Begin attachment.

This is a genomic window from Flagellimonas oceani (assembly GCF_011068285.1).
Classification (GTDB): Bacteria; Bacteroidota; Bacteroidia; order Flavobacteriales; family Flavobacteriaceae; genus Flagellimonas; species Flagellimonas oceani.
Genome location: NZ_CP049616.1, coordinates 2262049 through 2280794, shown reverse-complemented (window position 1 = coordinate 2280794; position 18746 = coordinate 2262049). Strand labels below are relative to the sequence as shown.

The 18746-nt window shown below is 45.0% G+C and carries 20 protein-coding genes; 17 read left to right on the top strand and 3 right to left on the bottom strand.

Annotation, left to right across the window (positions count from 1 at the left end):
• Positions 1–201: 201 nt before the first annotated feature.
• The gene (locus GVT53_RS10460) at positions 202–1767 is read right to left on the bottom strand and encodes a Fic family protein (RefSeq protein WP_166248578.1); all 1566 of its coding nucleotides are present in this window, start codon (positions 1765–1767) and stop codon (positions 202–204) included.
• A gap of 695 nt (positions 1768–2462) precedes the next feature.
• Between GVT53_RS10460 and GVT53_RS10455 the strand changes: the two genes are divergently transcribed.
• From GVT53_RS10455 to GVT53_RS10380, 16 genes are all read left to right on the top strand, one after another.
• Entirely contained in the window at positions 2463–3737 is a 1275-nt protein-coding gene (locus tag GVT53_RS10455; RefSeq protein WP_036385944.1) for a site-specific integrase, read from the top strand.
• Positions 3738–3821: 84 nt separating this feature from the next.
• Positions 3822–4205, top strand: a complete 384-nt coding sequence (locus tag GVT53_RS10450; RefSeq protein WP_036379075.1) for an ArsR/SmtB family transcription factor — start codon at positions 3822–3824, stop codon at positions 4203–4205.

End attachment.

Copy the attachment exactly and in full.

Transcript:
This is a genomic window from Flagellimonas oceani (assembly GCF_011068285.1).
Classification (GTDB): Bacteria; Bacteroidota; Bacteroidia; order Flavobacteriales; family Flavobacteriaceae; genus Flagellimonas; species Flagellimonas oceani.
Genome location: NZ_CP049616.1, coordinates 2262049 through 2280794, shown reverse-complemented (window position 1 = coordinate 2280794; position 18746 = coordinate 2262049). Strand labels below are relative to the sequence as shown.

The 18746-nt window shown below is 45.0% G+C and carries 20 protein-coding genes; 17 read left to right on the top strand and 3 right to left on the bottom strand.

Annotation, left to right across the window (positions count from 1 at the left end):
• Positions 1–201: 201 nt before the first annotated feature.
• The gene (locus GVT53_RS10460) at positions 202–1767 is read right to left on the bottom strand and encodes a Fic family protein (RefSeq protein WP_166248578.1); all 1566 of its coding nucleotides are present in this window, start codon (positions 1765–1767) and stop codon (positions 202–204) included.
• A gap of 695 nt (positions 1768–2462) precedes the next feature.
• Between GVT53_RS10460 and GVT53_RS10455 the strand changes: the two genes are divergently transcribed.
• From GVT53_RS10455 to GVT53_RS10380, 16 genes are all read left to right on the top strand, one after another.
• Entirely contained in the window at positions 2463–3737 is a 1275-nt protein-coding gene (locus tag GVT53_RS10455; RefSeq protein WP_036385944.1) for a site-specific integrase, read from the top strand.
• Positions 3738–3821: 84 nt separating this feature from the next.
• Positions 3822–4205, top strand: a complete 384-nt coding sequence (locus tag GVT53_RS10450; RefSeq protein WP_036379075.1) for an ArsR/SmtB family transcription factor — start codon at positions 3822–3824, stop codon at positions 4203–4205.